Field will become Ford’s chief advanced technology and embedded systems officer, and will oversee efforts including vehicle controls, enterprise connectivity and driver assistance technology, the automaker said. He will report to Ford CEO Jim Farley.
For the past three years, Field has worked as a vice president in Apple (AAPL)’s “Special Projects Group,” and is widely reported to have been leading the iPhone maker’s own bid to build an autonomous, electric vehicle. Field also previously held senior engineering roles at Tesla (TSLA) and Segway. According to his LinkedIn page, Field spent six years at Ford early in his career, from 1987 to 1993, as a development engineer.
Field’s hire is a big get for Ford (F) as competition heats up in the electric car space. The company said earlier this year that it expects 40% of its vehicles sold to be electric by 2030, and laid out plans to invest tens of billions of dollars in electric and autonomous vehicle efforts in the coming years.
Although Apple has not publicly discussed its car project, its efforts in the space have been rumored for years (so much so that the project’s nickname, Titan, is well known). Talk of the Apple car picked up again late last year, when Reuters reported, citing unnamed sources, that the company planned to produce a passenger vehicle by 2024. But the effort appeared to hit a snag earlier this year when Apple reportedly pulled back from talks of a multi-billion dollar partnership to build an autonomous electric car with Hyundai (HYMTF) and Kia, after Hyundai (HYMTF) prematurely revealed discussions were underway, according to Bloomberg.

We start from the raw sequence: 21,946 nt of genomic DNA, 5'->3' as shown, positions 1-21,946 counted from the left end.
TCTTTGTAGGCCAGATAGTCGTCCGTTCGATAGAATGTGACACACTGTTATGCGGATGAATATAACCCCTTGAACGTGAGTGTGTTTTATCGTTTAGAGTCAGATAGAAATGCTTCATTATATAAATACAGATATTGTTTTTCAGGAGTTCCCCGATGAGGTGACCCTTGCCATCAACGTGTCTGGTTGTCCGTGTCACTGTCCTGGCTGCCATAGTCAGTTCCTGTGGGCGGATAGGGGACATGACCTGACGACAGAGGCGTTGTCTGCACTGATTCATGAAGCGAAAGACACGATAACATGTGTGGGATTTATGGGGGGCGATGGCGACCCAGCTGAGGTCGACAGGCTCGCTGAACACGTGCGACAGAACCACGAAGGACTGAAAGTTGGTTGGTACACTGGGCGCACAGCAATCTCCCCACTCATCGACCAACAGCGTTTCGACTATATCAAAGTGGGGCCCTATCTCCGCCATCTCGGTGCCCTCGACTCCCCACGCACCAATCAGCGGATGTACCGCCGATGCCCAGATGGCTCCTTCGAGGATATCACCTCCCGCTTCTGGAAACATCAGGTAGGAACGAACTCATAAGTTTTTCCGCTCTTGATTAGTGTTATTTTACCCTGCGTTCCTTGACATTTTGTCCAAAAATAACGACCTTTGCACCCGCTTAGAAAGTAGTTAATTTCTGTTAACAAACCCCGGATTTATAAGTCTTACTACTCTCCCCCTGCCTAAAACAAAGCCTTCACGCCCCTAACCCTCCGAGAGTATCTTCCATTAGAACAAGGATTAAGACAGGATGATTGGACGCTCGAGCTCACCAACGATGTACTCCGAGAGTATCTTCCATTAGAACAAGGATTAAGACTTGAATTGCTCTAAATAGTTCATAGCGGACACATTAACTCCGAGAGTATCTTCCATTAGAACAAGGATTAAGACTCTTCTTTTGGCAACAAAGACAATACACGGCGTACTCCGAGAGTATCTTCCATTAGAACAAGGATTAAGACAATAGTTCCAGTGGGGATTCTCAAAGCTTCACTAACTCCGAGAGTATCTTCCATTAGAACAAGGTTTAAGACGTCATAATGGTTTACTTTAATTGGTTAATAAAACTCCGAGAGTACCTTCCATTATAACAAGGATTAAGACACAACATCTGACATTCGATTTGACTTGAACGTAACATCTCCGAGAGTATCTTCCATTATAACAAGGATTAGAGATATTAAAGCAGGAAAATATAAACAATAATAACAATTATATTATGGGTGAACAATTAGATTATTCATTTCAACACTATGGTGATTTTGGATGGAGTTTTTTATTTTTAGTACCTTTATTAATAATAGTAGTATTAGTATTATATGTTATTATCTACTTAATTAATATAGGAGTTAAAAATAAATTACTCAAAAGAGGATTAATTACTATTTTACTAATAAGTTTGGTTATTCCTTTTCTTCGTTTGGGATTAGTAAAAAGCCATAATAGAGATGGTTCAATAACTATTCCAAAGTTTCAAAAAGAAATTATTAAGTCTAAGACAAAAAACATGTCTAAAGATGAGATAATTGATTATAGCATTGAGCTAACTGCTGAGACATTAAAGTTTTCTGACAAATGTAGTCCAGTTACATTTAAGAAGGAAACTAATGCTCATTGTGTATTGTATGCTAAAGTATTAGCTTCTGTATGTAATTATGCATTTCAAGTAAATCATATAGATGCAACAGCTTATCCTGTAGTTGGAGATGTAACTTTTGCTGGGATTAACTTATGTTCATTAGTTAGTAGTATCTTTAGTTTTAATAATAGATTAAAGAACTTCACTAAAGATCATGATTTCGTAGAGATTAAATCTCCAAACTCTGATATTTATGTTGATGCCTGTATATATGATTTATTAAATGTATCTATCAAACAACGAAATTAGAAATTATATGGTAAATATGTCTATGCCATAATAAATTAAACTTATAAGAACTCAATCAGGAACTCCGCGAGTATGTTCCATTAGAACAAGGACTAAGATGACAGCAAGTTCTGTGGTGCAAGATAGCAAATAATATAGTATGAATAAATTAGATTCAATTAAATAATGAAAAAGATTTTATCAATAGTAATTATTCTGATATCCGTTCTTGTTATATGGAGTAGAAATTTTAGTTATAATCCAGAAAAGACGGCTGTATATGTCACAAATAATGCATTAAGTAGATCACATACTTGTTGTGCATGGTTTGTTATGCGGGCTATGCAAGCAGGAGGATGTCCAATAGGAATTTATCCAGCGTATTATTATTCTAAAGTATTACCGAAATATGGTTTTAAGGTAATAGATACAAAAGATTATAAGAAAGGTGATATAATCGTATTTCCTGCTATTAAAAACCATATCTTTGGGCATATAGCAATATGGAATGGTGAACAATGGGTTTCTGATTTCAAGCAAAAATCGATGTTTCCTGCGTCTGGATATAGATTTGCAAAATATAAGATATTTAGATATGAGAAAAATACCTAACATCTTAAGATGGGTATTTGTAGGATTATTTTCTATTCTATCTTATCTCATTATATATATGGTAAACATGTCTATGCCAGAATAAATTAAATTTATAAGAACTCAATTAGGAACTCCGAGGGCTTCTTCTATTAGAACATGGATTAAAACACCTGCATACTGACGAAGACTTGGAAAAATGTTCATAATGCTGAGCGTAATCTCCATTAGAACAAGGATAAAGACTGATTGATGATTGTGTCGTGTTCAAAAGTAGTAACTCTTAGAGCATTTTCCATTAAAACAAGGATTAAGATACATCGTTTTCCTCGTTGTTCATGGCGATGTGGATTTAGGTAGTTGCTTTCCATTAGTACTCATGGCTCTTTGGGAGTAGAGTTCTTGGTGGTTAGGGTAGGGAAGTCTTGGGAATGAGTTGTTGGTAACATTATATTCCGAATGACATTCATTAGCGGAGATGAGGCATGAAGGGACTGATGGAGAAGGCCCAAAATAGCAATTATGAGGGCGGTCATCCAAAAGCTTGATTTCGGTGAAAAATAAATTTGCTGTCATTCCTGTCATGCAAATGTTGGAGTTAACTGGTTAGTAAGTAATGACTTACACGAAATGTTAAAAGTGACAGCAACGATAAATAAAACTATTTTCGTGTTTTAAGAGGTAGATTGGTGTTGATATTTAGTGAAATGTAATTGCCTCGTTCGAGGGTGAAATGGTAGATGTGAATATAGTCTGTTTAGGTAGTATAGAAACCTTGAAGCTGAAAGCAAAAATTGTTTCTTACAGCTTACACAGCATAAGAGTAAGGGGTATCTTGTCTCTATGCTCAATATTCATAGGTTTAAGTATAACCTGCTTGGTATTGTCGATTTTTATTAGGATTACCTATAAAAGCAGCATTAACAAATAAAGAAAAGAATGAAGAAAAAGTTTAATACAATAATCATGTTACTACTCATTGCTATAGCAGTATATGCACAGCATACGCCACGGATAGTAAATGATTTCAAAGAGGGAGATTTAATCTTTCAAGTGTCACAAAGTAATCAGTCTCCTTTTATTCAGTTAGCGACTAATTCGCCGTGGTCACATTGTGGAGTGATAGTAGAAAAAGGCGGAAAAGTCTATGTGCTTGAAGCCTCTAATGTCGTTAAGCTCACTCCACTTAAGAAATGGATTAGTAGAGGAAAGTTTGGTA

In June, Bloomberg reported on the exit of three other executives from the Apple car project: Dave Scott, Jaime Waydo and Benjamin Lyon.
Apple on Tuesday declined to comment on whether anyone would take Field’s place.
“We’re grateful for the contributions Doug has made to Apple and we wish him all the best in this next chapter,” Apple spokesperson Josh Rosenstock said in a statement.